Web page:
The STEM skills gap — crisis averted?

For years, the technology industry has been lamenting the lack of science, technology, engineering and mathematics (STEM) skills. Companies complained they were in perpetual short supply of suitable candidates for tech jobs as commentators warned of dire economic consequences.

The tech industry responded with a slew of coding camps to inspire schoolkids or mint fresh tech workers from adults who were just skilled enough to grasp the base concepts and hone their talents on the job. As we enter the third decade of the millennium, have these measures worked?

The situation is still dire, according to one coding camp organizer. Melissa Sariffodeen, chief executive officer of Canada Learning Code, a nonprofit that organizes coding workshops to help draw people into coding. Unfortunately, as we introduce more initiatives to foster tech skills, the need for them continues spiking.

"There continues to be high demand and a shortage of skilled digital talent in Canada as almost every company has become a technology company in some way," says Sariffodeen. This notion that all industries are now digital to some degree was a key part of the Canadian federal government's Economic Strategy Table for Digital Industries in 2018.

The data doesn't lie

Statistics suggest a sustained global STEM skills crisis. In Sariffodeen's native Canada, the Information and Communications Technology Council (ICTC) predicts a shortfall of 216,000 technology workers by next year.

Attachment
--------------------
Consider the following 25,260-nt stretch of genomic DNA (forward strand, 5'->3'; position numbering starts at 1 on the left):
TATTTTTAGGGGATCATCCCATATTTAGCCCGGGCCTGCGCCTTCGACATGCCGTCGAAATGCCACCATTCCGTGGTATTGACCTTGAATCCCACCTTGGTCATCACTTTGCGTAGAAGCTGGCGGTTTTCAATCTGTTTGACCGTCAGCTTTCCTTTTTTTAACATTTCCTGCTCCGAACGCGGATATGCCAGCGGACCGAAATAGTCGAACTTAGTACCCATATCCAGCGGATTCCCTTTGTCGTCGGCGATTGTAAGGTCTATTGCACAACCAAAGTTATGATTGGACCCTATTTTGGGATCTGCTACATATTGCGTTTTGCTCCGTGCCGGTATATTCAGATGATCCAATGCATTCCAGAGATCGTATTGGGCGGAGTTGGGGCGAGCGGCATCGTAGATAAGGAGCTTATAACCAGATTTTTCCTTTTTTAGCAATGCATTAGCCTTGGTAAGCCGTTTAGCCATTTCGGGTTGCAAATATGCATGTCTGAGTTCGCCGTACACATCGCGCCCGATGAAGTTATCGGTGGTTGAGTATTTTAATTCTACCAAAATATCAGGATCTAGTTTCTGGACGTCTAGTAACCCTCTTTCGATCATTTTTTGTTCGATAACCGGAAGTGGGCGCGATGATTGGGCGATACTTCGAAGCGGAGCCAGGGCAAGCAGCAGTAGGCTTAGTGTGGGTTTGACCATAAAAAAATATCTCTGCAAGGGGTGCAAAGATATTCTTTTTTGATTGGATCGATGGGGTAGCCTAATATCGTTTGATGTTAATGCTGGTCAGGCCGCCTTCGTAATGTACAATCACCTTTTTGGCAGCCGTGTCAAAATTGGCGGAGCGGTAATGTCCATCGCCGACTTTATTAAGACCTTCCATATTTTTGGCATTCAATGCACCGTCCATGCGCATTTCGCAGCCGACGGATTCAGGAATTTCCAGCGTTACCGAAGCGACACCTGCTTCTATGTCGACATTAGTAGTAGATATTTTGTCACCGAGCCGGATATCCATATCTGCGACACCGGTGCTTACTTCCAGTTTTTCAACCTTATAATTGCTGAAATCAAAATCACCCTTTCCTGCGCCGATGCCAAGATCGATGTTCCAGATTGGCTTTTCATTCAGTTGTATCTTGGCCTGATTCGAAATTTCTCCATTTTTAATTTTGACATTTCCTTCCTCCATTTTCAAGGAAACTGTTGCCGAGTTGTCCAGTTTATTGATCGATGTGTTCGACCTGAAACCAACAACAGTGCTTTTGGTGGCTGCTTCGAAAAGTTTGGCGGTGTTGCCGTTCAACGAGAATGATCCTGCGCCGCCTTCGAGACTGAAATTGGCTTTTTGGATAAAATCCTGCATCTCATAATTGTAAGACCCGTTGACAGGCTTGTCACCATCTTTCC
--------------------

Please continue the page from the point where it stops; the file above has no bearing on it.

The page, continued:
More broadly, a global survey by Harvey Nash and KPMG last year found an all-time-high 67% of companies faced a shortage of tech skills.

Over at EngineeringUK, a nonprofit organization encouraging engineering and technology, analysis shows strong demand for engineering roles. Information and communications roles make up 29% of engineering jobs in the U.K., according to spokesperson Tamzin Caffrey. Open vacancies in engineering grew 14% this year, she explains, adding, "we estimate there to be a shortfall of between 37,000 and 59,000 in meeting the annual demand for core engineering roles requiring level 3+ skills."

What's causing the shortfall? "The top drivers of the skills gap reported by employers include strong competition for skilled candidates, a shortage of applicants with appropriate qualifications and a lack of awareness among young people of the educational routes into engineering occupations," she says.

The effect on business

The effects of the skills shortage on business are direct and expensive. STEM Learning, which provides STEM education and career support in the U.K., estimates the shortfall costs businesses $1.76 billion per year in recruitment, temporary staffing, inflated salaries and additional training costs.

Various experts point to a gender imbalance as a contributing factor to the lack of STEM skills in the marketplace. Nimmi Patel, policy manager for skills and diversity at technology industry group techUK, repeats an oft-heard refrain: We need more women in tech.

"Although women represent 47% of the whole U.K. workforce, they only make up 17% when you look at the technology workforce," she says.

According to Patel, the imbalance begins early on, driven largely by conditioning that begins in childhood.

"Careers advice at school which perpetuates the STEM stereotype (of the industry only being for boys) means that fewer pupils, especially girls, are choosing to pursue STEM," she explains. "This affects the pipeline of talent coming into the sector."

Public and private sector efforts

Nevertheless, things are changing. The U. K. government has folded computing into the national curriculum as a statutory subject at all four states in education. In answers to Parliamentary questions, government officials also said they had upped spending on mathematics, digital, and technical education.